March 23, 2018
By Ashish Moondra
A recent security breach in the city of Austin, Texas, highlights the advantages of electronic user access management solutions in lieu of mechanical keys in commercial buildings, including data centers.
According to KVUE News, a man recently stole a master key to special lock boxes on thousands of buildings in Austin and broke into at least two medical facilities.
The lock boxes are attached to the outside of buildings that have fire protection systems, and allow fire and medical crews to enter after hours, without causing damage, if there's an emergency. The man stole more than $30,000 from cashiers, and the city will need to spend hundreds of thousands to replace and upgrade the system. Phase I of the upgrade process alone is expected to take several months and will cost an estimated $300,000, according to a memo issued by the city. The total project is estimated to cost around $1.5 million.
Considering the security options available with today’s technology, organizations should consider replacing all mechanical keyed locks with electronic access control. Though the initial cost of such an implementation is more than the standard lock, the costs of potential compromise and theft will be much greater.
In data centers, the stakes are higher. Although cabinet-level security has been the priority for years, the reliance solely on use of mechanical keys can become a damaging expense and bring numerous privacy-related lawsuits. Additionally, strict regulatory compliance requirements in the health care (HIPAA and HITECH), financial (PCI DSS) and SaaS (SOC 2) industries, to name a few, require the use of physical access control with audit logs as a way to ensure data privacy and security.
There are cost-effective electronic access control (EAC) solutions in the market today that can provide intelligent security and dual-factor authentication to data center cabinets.
Following are the most important features to look for in an EAC solution that will solve today’s most demanding user access management concerns.
Intuitive Web Interface: Networked EAC locks should be remotely managed through a simple, user-friendly web interface that allows users to remotely monitor, manage, and authorize each cabinet access attempt. The main benefit of the interface is that it provides an audit trail for regulatory compliance through log reports that can be easily exported and emailed to designated personnel.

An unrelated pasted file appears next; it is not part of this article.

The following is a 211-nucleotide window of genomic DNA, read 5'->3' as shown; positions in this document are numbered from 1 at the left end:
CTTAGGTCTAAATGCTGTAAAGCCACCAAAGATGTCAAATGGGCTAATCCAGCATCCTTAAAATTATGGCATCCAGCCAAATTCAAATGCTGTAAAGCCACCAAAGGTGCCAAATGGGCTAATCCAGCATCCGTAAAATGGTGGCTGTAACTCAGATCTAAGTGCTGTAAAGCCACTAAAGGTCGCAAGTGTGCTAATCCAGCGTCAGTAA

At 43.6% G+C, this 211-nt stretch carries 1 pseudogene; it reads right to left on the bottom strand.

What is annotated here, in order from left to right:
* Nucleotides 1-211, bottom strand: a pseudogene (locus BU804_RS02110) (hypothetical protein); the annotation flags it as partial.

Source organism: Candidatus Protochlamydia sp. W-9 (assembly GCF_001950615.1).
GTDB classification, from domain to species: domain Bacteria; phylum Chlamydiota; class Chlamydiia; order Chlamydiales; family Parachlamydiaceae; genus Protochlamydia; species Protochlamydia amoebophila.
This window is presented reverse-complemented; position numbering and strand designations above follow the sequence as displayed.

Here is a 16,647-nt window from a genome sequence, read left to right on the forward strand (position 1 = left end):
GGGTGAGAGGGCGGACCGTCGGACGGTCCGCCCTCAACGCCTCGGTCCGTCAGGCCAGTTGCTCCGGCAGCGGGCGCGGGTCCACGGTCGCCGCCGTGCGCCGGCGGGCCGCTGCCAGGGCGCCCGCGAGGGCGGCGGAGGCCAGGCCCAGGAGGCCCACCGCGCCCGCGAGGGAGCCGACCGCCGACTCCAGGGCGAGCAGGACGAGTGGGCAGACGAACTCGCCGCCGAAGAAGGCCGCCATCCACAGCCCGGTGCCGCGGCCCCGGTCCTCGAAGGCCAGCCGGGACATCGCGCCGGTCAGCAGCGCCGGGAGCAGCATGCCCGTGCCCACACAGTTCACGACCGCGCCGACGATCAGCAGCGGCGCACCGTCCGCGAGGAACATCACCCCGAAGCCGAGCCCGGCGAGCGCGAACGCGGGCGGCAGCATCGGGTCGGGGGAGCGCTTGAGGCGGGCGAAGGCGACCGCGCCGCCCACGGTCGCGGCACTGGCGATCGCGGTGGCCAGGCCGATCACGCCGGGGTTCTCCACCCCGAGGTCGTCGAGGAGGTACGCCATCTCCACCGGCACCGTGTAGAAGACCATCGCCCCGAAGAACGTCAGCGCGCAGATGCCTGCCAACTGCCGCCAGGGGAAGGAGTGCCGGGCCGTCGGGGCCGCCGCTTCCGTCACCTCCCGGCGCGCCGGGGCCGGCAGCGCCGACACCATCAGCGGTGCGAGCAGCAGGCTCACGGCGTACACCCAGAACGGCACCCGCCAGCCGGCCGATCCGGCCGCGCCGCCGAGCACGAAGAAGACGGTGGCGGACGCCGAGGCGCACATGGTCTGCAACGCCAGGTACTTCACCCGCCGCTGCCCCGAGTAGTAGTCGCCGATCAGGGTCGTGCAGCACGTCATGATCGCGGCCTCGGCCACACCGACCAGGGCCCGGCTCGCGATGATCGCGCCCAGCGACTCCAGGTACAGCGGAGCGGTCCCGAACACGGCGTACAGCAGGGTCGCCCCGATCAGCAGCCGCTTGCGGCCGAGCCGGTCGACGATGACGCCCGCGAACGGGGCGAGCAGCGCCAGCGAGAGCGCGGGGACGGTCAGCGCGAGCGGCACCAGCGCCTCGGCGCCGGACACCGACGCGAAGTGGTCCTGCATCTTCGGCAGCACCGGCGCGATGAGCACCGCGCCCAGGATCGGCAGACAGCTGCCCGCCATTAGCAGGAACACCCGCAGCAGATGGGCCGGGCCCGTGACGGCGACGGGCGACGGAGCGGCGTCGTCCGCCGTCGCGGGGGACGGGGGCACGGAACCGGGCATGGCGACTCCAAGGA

Additionally, the ability to manage through the web interface minimizes the need for wiring the electronic access systems to expensive security panels generally managed through building management systems.
IP Consolidation: The ability to network several locks through IP consolidation provides thousands of dollars in savings in networking costs and deployment time. There are solutions on the market today that allow up to 32 EAC controllers (32 cabinets) to be networked under only one IP address. As an example, a 48-port CISCO switch can run from $5,000 to more than $20,000, depending on the model.
Dual-Factor Authentication: Data security can be taken to the next level at minimal cost. Biometric authentication, which is the most secure form of physical access verification, typically requires installation of additional readers to every cabinet or facility door. However, one cost-effective and highly secure, dual-factor authentication solution is a fingerprint-activated card that works with EAC or other card-activated locks, eliminating the need for expensive deployments. These cards work with existing campus security systems, so data center employees are able to carry a single card (such as 125 KHz, HID ICLASS, and MIFARE proximity cards).
Environmental Monitoring Capability: Finally, take advantage of robust solutions that provide added capabilities, such as environmental monitoring. Critical conditions such as temperature and humidity can be monitored and managed through the interface, but the true savings come from the savings from utilizing one IP port for an appliance that offers both EAC and environmental monitoring.
Security and authentication to the cabinet level are becoming more critical. The widespread use of mechanical keys to secure data center cabinets will soon prove to be an expensive, inefficient headache. There are cost-effective, retrofit-friendly solutions in the market today that address this need.
Ashish Moondra is senior product manager, power, electronics and software, Chatsworth Products.